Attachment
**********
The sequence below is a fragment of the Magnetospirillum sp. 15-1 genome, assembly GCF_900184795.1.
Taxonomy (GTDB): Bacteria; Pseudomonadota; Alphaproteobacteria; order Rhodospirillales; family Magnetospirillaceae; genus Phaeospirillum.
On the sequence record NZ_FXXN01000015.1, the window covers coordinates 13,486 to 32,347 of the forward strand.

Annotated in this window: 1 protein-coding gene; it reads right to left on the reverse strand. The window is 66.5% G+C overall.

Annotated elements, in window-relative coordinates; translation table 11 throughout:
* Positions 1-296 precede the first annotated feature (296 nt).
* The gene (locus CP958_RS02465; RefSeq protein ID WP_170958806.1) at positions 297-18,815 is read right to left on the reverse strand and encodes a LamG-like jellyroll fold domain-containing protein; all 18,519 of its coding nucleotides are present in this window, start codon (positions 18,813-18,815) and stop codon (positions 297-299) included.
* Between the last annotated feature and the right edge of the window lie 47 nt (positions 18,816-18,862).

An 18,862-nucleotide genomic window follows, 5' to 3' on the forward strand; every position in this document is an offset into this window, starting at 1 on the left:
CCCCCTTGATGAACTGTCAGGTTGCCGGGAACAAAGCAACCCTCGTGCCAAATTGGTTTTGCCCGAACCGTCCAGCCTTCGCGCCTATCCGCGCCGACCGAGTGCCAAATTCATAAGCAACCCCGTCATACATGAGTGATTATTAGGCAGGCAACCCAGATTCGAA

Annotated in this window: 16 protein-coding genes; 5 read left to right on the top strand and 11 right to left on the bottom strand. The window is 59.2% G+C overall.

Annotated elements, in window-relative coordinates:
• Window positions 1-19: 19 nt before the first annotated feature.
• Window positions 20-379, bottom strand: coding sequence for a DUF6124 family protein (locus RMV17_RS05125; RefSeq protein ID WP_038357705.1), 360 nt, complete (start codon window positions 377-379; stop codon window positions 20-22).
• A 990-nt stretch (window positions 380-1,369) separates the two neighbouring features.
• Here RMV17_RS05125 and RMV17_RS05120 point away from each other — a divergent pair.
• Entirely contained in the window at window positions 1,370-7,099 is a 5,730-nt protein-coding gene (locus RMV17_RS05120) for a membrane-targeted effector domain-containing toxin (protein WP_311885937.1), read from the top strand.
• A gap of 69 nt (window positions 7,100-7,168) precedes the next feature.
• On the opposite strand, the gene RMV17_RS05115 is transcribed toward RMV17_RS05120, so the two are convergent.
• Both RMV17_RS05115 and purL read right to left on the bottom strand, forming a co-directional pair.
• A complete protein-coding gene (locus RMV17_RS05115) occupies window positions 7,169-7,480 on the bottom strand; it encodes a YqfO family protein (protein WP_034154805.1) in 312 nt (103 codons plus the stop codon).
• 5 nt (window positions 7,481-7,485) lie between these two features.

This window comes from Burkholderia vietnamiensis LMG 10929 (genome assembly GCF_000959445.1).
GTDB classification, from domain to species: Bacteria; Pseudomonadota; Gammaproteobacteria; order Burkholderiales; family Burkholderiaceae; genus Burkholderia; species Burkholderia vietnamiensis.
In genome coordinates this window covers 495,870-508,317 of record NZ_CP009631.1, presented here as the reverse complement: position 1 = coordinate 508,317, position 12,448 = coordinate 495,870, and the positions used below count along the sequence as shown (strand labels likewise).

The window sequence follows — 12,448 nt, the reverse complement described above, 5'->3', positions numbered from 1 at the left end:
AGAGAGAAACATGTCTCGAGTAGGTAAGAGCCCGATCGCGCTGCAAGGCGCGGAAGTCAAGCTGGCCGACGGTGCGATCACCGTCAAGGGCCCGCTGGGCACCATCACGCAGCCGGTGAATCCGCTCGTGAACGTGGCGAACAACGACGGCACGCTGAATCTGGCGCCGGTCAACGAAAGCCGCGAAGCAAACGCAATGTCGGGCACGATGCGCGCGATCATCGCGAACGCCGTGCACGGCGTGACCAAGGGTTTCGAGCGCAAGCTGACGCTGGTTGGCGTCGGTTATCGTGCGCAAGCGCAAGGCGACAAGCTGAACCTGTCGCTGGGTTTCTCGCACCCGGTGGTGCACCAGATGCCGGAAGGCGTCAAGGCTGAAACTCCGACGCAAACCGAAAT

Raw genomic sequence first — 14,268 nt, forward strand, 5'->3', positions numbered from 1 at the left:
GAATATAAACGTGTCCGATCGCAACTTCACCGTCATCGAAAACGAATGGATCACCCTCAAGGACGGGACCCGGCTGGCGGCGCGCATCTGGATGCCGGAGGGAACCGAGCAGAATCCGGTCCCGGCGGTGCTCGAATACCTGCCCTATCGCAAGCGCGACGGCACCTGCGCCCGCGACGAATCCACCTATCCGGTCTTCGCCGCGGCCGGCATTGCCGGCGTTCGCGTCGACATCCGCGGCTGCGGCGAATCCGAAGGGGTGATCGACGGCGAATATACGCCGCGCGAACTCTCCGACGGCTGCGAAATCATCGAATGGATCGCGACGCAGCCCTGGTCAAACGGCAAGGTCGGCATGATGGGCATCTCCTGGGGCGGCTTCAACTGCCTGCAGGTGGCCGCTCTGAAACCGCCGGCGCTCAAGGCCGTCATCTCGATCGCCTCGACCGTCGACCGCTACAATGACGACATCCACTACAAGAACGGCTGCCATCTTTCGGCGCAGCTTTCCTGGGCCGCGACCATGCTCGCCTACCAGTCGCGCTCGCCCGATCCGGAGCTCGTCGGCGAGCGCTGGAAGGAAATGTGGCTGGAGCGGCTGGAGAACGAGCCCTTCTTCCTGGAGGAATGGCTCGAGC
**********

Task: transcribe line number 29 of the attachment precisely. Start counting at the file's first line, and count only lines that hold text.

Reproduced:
GAATATAAACGTGTCCGATCGCAACTTCACCGTCATCGAAAACGAATGGATCACCCTCAAGGACGGGACCCGGCTGGCGGCGCGCATCTGGATGCCGGAGGGAACCGAGCAGAATCCGGTCCCGGCGGTGCTCGAATACCTGCCCTATCGCAAGCGCGACGGCACCTGCGCCCGCGACGAATCCACCTATCCGGTCTTCGCCGCGGCCGGCATTGCCGGCGTTCGCGTCGACATCCGCGGCTGCGGCGAATCCGAAGGGGTGATCGACGGCGAATATACGCCGCGCGAACTCTCCGACGGCTGCGAAATCATCGAATGGATCGCGACGCAGCCCTGGTCAAACGGCAAGGTCGGCATGATGGGCATCTCCTGGGGCGGCTTCAACTGCCTGCAGGTGGCCGCTCTGAAACCGCCGGCGCTCAAGGCCGTCATCTCGATCGCCTCGACCGTCGACCGCTACAATGACGACATCCACTACAAGAACGGCTGCCATCTTTCGGCGCAGCTTTCCTGGGCCGCGACCATGCTCGCCTACCAGTCGCGCTCGCCCGATCCGGAGCTCGTCGGCGAGCGCTGGAAGGAAATGTGGCTGGAGCGGCTGGAGAACGAGCCCTTCTTCCTGGAGGAATGGCTCGAGC